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Sheriff's Top Commanders OKed Brutality Against Jailed Inmates, ACLU Suit Says

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The ACLU is suing the Sheriff's Department in federal court, claiming that top commanders knew that inmates were being brutalized but failed to do anything about it.

"This suit is directed at them because they have allowed deputies to go unpunished, covered up their behavior and for years made no effort to reform this broken system," Peter Eliasberg, legal director of the ACLU of Southern California told City News Service.

The class action is being filed on behalf of plaintiffs Alex Rosas and Jonathan Goodwin, inmates who said they were beaten and threatened with violence while they awaited trial. The suit asks a federal judge to oversee big top-down changes in the way that the jail treats its inmates. The suit asks for revised use-of-force policies, more supervision of deputies and increased transparency overall on behalf of all present and future inmates, according to City News Service.

For anyone who has been following the story, the lawsuit isn't surprising news. The Los Angeles Times found a memo to top commanders warning them that brutality against inmates could put them at risk legally, but Baca said he literally never got the memo.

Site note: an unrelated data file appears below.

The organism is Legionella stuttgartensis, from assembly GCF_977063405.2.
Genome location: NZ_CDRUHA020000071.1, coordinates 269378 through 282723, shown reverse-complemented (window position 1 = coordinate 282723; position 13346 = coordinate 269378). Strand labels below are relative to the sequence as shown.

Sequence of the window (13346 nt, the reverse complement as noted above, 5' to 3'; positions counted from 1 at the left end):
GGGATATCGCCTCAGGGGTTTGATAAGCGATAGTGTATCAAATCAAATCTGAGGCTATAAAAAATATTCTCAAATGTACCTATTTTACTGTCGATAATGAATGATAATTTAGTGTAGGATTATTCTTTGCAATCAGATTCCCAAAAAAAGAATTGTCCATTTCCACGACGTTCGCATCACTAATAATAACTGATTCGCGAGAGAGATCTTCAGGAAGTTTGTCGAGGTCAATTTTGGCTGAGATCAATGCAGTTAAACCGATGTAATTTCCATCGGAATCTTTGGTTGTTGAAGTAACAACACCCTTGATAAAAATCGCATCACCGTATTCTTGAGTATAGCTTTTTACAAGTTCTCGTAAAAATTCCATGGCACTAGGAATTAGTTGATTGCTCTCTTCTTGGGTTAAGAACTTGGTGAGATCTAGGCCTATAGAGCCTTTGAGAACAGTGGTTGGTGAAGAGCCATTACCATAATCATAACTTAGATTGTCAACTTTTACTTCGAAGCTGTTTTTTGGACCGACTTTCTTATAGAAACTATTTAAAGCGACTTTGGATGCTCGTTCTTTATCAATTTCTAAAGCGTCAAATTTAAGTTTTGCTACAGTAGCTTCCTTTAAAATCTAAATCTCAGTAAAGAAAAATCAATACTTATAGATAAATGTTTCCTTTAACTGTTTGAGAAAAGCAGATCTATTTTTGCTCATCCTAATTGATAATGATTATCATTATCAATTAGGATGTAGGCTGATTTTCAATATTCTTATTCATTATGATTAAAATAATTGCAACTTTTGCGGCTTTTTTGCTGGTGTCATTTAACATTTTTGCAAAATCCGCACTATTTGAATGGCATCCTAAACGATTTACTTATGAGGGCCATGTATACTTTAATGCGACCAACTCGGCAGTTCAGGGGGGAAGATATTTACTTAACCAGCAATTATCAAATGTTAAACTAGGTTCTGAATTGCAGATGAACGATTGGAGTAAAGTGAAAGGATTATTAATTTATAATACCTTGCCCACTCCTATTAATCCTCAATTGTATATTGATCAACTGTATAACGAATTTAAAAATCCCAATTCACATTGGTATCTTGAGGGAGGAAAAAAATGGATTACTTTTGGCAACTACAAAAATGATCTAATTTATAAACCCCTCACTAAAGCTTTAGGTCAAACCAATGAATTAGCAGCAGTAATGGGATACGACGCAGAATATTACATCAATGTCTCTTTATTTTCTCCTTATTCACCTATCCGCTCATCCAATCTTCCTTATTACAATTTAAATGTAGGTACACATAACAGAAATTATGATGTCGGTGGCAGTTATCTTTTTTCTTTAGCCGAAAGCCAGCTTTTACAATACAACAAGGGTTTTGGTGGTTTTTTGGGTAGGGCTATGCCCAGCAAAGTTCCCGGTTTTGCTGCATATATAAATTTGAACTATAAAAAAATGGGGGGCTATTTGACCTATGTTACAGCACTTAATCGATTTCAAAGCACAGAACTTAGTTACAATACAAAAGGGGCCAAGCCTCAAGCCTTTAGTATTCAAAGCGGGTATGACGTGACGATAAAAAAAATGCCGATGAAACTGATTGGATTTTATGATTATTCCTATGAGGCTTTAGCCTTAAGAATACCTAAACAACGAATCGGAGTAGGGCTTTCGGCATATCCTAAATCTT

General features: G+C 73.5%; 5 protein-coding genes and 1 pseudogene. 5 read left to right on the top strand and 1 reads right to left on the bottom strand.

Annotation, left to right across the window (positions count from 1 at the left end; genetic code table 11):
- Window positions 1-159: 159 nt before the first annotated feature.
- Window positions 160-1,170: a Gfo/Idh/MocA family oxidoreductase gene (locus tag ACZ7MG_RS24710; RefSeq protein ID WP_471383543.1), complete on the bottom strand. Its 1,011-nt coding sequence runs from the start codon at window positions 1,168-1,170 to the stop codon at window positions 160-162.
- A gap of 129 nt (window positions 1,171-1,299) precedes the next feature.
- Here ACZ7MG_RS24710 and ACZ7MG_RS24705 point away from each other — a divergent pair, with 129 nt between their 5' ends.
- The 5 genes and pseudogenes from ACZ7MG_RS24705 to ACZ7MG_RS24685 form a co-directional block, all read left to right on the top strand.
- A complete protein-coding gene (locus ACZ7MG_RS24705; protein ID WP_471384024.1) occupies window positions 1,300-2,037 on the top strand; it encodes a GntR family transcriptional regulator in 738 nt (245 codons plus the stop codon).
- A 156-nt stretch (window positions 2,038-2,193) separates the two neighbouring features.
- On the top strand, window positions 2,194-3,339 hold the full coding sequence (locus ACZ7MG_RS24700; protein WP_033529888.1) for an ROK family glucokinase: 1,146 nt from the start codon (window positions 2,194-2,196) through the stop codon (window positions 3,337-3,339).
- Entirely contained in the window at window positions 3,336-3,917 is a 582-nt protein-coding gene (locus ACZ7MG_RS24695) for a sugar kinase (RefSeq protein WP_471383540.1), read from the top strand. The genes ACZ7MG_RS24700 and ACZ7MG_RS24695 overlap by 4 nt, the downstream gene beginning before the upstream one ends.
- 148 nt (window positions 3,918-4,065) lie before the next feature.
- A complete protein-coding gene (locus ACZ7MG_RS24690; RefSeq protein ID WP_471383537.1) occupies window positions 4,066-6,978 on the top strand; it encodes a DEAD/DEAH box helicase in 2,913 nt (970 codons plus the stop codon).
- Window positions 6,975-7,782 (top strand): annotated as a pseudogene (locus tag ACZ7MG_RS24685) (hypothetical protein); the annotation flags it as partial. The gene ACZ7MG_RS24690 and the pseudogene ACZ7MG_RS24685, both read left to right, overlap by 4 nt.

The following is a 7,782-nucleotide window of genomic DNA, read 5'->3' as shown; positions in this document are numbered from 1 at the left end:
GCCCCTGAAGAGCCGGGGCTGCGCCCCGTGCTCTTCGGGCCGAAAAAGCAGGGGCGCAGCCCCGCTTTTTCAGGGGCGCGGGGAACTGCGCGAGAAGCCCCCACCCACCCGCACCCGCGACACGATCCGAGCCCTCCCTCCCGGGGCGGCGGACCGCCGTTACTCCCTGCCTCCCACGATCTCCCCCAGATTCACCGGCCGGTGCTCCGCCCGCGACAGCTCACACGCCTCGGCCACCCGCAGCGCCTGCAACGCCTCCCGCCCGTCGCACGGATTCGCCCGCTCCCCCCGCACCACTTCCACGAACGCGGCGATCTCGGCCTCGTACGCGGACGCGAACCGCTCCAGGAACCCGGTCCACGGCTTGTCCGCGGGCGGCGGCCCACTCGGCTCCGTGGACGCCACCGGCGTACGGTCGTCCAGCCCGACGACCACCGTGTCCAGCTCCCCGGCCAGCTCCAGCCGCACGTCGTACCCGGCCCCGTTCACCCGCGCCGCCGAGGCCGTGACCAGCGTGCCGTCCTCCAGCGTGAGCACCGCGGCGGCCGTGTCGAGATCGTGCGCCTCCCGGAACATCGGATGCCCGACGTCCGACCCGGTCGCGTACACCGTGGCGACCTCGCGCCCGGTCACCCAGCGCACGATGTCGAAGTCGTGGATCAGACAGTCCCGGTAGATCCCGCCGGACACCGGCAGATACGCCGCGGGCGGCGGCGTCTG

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Back in September, the ACLU called upon Baca to resign. But the Sheriff's department sounds butt hurt that the ACLU decided to go full-speed ahead with a suit, even after meeting with the Sheriff last Friday.

"The sheriff reached out to them last week because he wants to work with the ACLU,'' sheriff's spokesman Steve Whitmore told City News Service. "They never mentioned a lawsuit. The sheriff's attitude is, 'Let's do this together' — and then they sue him. The sheriff has always believed that critics have a value in order to make this a better department. His goal is to right any wrongs. The only difference today is all the increased publicity.''